Speaking to the Karachi Chamber of Commerce & Industry (KCCI) on January 24, the Pakistan Navy Chief of Naval Staff (CNS) Admiral Zafar Mahmood Abbasi called for government reforms to managing Pakistan’s maritime affairs as well as maritime industry development as means to catalyze growth in the area.
Adm. Abbasi reportedly stated that a proposal was submitted to amalgamate the maritime responsibilities being managed by at least eight federal government ministries into a single Ministry of Maritime Affairs staffed by professionals adept in the area.
“As a national cause, we should make our best efforts to boost marine resources. It is very important to convince business community and the policy makers to focus on this great hidden wealth,” said Abbasi.
The CNS outlined some of the steps the Pakistan Navy will be taking to support maritime development.
Efforts will be made to include relevant subjects in Pakistan’s higher learning, with a Maritime University slated to be established. In addition, the Navy will also form the Maritime Works Organization, which will undertake offshore exploration in Pakistan’s exclusive economic zone.
Abbasi claimed that efforts will be made to enable the private sector to fully engage in and benefit from maritime economic development. Assistant Naval Chief (Operations) Commodore Abdul Muneeb outlined several specific areas where Pakistan could improve, such as revitalizing the domestic shipping industry. As per Muneeb, Pakistan is spending $4-5 billion U.S. on foreign merchant navy services – this expenditure could be diverted to a local supplier pool of private and publicly-owned trading ships.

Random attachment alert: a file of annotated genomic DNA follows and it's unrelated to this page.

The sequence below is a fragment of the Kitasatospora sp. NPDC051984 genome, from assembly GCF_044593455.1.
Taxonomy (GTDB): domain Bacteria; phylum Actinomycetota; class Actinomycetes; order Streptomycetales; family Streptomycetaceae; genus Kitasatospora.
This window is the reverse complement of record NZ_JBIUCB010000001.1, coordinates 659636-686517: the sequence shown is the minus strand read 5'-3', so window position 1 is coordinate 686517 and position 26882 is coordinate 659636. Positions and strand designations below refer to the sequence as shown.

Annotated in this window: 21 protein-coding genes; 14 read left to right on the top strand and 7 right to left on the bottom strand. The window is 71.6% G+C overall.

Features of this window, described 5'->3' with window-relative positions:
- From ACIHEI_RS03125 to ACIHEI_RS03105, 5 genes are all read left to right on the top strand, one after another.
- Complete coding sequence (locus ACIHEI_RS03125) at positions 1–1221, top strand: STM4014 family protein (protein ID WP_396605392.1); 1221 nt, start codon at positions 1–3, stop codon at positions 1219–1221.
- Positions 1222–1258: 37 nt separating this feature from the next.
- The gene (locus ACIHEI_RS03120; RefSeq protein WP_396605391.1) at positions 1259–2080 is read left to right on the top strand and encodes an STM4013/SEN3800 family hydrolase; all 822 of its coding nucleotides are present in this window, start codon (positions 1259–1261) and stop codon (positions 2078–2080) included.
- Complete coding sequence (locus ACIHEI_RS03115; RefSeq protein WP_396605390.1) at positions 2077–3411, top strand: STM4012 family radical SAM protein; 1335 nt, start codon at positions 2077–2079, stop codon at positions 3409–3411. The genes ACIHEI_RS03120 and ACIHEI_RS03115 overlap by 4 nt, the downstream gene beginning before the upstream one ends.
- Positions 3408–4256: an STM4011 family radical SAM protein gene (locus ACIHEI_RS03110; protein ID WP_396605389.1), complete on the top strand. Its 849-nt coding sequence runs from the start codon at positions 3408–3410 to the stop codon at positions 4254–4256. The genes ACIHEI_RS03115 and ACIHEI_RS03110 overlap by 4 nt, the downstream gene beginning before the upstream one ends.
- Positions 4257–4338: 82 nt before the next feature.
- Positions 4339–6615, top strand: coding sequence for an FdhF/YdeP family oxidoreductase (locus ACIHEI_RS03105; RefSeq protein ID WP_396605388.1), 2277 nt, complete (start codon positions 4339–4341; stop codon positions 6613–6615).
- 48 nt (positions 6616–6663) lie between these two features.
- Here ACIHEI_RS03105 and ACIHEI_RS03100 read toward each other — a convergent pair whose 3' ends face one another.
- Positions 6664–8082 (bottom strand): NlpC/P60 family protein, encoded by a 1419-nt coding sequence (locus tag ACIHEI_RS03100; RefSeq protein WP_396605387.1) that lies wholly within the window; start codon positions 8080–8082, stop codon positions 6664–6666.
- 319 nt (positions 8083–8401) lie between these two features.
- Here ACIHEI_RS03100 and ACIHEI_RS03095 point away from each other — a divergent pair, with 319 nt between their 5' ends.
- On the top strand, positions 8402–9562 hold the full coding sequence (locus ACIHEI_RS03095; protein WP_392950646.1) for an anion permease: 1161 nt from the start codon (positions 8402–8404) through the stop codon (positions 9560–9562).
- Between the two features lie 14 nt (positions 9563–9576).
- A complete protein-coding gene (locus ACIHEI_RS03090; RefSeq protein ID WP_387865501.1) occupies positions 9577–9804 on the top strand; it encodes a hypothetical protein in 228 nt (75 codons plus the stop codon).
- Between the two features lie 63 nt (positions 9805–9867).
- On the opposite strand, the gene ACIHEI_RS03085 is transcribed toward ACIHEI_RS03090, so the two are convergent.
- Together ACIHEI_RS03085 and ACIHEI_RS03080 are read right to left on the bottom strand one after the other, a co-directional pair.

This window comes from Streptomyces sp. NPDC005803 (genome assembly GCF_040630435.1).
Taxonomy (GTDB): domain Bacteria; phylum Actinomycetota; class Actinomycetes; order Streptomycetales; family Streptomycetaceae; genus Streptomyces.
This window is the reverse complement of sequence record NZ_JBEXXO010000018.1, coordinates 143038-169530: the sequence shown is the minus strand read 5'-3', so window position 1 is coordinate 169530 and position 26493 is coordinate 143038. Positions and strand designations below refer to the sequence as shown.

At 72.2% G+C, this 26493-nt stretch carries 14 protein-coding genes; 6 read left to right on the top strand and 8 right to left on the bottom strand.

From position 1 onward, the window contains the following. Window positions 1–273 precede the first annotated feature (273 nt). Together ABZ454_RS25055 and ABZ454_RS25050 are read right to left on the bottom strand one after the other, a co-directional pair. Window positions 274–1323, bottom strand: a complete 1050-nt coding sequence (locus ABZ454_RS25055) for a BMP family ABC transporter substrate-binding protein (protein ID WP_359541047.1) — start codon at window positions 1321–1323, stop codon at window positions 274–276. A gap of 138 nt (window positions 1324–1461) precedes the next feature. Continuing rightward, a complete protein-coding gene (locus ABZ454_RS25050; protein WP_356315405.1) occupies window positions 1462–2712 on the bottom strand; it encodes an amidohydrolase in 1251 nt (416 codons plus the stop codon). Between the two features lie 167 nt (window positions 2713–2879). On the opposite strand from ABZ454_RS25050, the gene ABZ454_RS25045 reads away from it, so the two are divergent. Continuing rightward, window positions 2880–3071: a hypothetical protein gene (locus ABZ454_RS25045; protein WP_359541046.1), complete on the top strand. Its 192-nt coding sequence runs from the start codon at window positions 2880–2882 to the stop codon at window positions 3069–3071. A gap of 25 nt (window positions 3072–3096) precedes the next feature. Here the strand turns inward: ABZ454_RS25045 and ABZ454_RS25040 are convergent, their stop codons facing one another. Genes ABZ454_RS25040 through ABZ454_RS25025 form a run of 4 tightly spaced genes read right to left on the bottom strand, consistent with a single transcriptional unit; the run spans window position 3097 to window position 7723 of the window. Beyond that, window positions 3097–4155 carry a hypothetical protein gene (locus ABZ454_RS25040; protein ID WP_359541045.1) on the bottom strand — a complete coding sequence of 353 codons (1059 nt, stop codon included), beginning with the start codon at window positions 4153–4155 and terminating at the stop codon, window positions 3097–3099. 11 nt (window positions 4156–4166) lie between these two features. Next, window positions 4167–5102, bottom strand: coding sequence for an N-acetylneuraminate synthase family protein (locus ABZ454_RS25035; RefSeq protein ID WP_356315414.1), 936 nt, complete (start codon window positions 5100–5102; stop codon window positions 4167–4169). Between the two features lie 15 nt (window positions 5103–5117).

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Under the objective of expanding Pakistan’s maritime industry, the Pakistani government also approved plans to construct a new shipyard in Gwadar at the end of 2017. Projected for completion in three to five years, Gwadar’s shipyard could potentially supply commercial ships to Pakistan’s privately-owned and public-sector shipping companies. There would have to be substantive long-term opportunity for Pakistani investors to justify expenditure in procuring new ships (or even investment in Gwadar’s shipyard).
In this regard, Pakistan is pitching the possibilities of the China Pakistan Economic Corridor (CPEC) spurring $350 billion U.S. in shipping activity to and from Pakistan. However, even if this becomes the case, Pakistan’s private sector has not been confident about its chances of earning from Beijing’s investment. Citing Islamabad’s preferential treatment (e.g. tax breaks) for Chinese raw material, equipment and contractors, Descon – a major private Pakistani infrastructure company – chairman Abdul Razak Dawood told Dawn that the “lion’s share” of China’s investment in Pakistan is basically inaccessible.
However, Dawood added that the situation, while unideal, did not absolve Pakistan’s private sector from competing in foreign markets, especially with a relative dearth of promising domestic opportunities. In fact, doing so would help the national economy by generating the export of services and, potentially, material, labour and equipment. Nonetheless, government support is needed to cultivate a human capital and industry development environment conducive to reducing imports and increasing exports. Efforts such as Maritime University, Maritime Works Organization and a reformed Maritime Affairs Ministry nominally promise as much, but these are currently far from a long-term and substantive policy framework with quantifiable objectives (and methods to achieve said objectives).